“Clean Truck Rule” passed in Oregon to strive against diesel vehicles
A new act was passed in Oregon whereby truck manufacturers must sell zero-emission electric cars from 2025.
On November 17, the Oregon Environmental Quality Commission (EQC) approved the Clean Truck Rule, which will require medium and heavy truck designers to start selling a certain percentage of electric trucks starting from 2025.
By 2030, 30% of trucks sold in Oregon must be zero-emission electric trucks. By 2035, this number will increase to 40%.
The new regulation will also set exact standards acc. to nitrogen oxide emissions for new diesel and non-diesel truck engines.
“Today’s decision is a huge step forward to cleaner air in Oregon,” declared Richard Whitman, Director of the Environmental Quality Department. “The announcement that Oregon is open to a zero-emission truck business is an important part of reducing greenhouse gas emissions and diesel pollution, especially for companies near our roads and train stations. We thank EQC for their leadership in making today’s decision. ”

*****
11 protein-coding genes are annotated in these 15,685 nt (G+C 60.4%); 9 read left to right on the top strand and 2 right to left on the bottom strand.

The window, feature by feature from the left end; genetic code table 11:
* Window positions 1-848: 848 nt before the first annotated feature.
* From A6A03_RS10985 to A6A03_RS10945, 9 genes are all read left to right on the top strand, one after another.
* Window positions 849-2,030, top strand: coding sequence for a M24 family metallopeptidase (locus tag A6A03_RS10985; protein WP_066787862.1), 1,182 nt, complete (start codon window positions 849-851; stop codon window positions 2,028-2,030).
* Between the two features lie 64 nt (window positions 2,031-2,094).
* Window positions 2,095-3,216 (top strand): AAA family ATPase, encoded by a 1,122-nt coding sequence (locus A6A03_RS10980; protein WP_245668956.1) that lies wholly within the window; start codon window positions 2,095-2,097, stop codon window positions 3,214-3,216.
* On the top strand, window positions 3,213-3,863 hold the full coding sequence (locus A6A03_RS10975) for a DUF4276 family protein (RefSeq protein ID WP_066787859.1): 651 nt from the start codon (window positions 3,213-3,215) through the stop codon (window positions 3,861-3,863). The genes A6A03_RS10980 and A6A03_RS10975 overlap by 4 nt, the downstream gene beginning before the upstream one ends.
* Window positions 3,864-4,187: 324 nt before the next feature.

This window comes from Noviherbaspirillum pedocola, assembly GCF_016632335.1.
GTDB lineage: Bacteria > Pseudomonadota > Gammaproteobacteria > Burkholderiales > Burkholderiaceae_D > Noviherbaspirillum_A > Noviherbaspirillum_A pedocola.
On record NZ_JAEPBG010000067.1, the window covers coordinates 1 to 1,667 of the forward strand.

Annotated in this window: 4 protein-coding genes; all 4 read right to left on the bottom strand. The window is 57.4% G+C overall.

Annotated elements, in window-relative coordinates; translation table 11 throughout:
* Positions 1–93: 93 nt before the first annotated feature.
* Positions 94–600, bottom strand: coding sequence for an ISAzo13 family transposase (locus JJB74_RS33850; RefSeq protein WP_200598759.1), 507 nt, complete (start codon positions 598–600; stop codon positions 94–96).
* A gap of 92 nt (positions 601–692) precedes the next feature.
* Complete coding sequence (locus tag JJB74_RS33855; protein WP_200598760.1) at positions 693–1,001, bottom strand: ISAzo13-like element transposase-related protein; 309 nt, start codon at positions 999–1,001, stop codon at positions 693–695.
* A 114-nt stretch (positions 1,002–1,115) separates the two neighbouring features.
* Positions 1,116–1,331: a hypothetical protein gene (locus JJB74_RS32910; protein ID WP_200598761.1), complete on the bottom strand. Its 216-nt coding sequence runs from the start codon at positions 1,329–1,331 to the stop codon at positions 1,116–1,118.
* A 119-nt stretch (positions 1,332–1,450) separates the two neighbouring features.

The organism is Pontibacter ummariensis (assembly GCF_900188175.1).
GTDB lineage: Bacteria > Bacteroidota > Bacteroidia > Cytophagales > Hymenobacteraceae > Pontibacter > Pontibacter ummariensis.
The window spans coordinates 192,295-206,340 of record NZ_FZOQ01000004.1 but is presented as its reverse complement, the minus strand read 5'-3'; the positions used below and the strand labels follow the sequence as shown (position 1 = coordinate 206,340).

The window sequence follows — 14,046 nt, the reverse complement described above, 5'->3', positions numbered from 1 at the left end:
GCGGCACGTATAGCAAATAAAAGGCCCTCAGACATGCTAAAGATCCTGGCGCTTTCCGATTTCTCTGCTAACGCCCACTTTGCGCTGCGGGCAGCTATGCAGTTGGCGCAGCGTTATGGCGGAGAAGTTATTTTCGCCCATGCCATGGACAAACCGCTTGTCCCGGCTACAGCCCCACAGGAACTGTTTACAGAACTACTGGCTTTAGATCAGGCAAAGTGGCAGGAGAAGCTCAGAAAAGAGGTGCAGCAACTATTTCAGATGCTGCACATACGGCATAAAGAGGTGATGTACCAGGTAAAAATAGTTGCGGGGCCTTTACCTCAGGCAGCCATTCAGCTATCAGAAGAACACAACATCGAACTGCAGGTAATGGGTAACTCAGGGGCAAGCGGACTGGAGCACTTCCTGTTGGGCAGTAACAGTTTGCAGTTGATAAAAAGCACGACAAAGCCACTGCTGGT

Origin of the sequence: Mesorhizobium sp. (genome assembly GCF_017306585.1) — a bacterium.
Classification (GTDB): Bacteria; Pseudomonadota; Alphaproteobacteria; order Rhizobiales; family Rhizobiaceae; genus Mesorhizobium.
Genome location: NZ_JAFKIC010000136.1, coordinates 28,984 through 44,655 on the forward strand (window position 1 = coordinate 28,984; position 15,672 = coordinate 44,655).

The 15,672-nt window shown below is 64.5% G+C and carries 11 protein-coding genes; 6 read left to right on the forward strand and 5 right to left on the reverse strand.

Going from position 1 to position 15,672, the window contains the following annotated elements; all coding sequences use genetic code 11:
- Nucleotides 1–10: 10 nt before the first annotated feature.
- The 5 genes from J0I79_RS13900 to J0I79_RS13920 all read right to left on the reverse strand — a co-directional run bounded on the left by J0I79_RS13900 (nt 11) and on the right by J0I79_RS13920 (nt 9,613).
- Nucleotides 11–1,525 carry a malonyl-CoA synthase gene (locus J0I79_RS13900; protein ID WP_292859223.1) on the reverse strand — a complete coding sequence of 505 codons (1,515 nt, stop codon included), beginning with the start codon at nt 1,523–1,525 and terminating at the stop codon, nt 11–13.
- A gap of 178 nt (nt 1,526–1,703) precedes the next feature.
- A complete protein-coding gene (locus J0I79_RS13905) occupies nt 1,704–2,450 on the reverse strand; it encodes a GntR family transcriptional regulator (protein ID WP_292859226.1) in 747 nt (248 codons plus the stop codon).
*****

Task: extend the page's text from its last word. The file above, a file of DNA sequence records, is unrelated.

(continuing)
Critics of the “Clean Truck Rule” said that now in Oregon there`s no relevant infrastructure to support the growing number of electric vehicles, and it`ll be extremely hard for truck manufacturers to meet the deadline.
The Oregon Clean Track Rule is prepared on model of the California`s Advanced Clean Trucks (ACT) Rule.
In July 2020, Oregon was one of 15 states and Washington County to sign a “mutual memorandum of understanding” to promote and accelerate the medium and heavy-duty electric truck market.
The memorandum was also supported by the states of California, Connecticut, Colorado, Hawaii, Maine, Maryland, Massachusetts, New Jersey, North Carolina, Oregon, Pennsylvania, Rhode Island, Vermont and Washington.